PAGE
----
## Estimating Terminal Speed of a Parachutist

Suppose a parachute has an area of 100m

^{2}. As the parachutist falls, some air will be pushed down and some will be pushed aside. If we assume that air underneath the parachute, initially stationary, is pushed down with a speed equal to the speed of the parachutist, then it will gain momentum.

If the parachutist is falling with a terminal speed

\[v\]

then the volume of air displaced per second is 100v m^{3}. The density of air decreases with increasing altitude. At sea level it is about 1.29 kg/m

^{}. If we take this as the density of air, every second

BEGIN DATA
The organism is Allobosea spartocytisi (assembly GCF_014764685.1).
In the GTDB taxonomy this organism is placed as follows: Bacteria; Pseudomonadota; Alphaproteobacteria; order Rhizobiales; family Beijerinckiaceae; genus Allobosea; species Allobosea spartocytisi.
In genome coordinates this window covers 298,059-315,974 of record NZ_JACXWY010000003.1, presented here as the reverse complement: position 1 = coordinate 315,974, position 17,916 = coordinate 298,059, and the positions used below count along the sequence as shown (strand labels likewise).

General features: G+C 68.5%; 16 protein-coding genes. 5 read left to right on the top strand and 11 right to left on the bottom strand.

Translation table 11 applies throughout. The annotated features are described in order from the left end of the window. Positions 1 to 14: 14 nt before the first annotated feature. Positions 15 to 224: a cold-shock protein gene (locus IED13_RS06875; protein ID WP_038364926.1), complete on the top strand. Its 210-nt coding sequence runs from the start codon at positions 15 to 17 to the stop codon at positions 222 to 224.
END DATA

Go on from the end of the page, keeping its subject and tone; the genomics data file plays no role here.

\[100v \times.129 =129v\]

kg of air acquires a speed \[v\]

and momentum \[129v \times v =129v^2 \]

kg m/s.According to Newton's Second Law, Force = Rate of Change of Momentum.

The parachutist experiences an upwards force

\[129v^2\]

N and downwards force due due his weigh \[mg\]

.Hence

\[129v^2 =mg \rightarrow v = \sqrt{\frac{mg}{129}}\]

For a parachutist of mass 100 kg

\[ v = \sqrt{\frac{70 \times 9.81}{129}}=2.31 \]

m/s.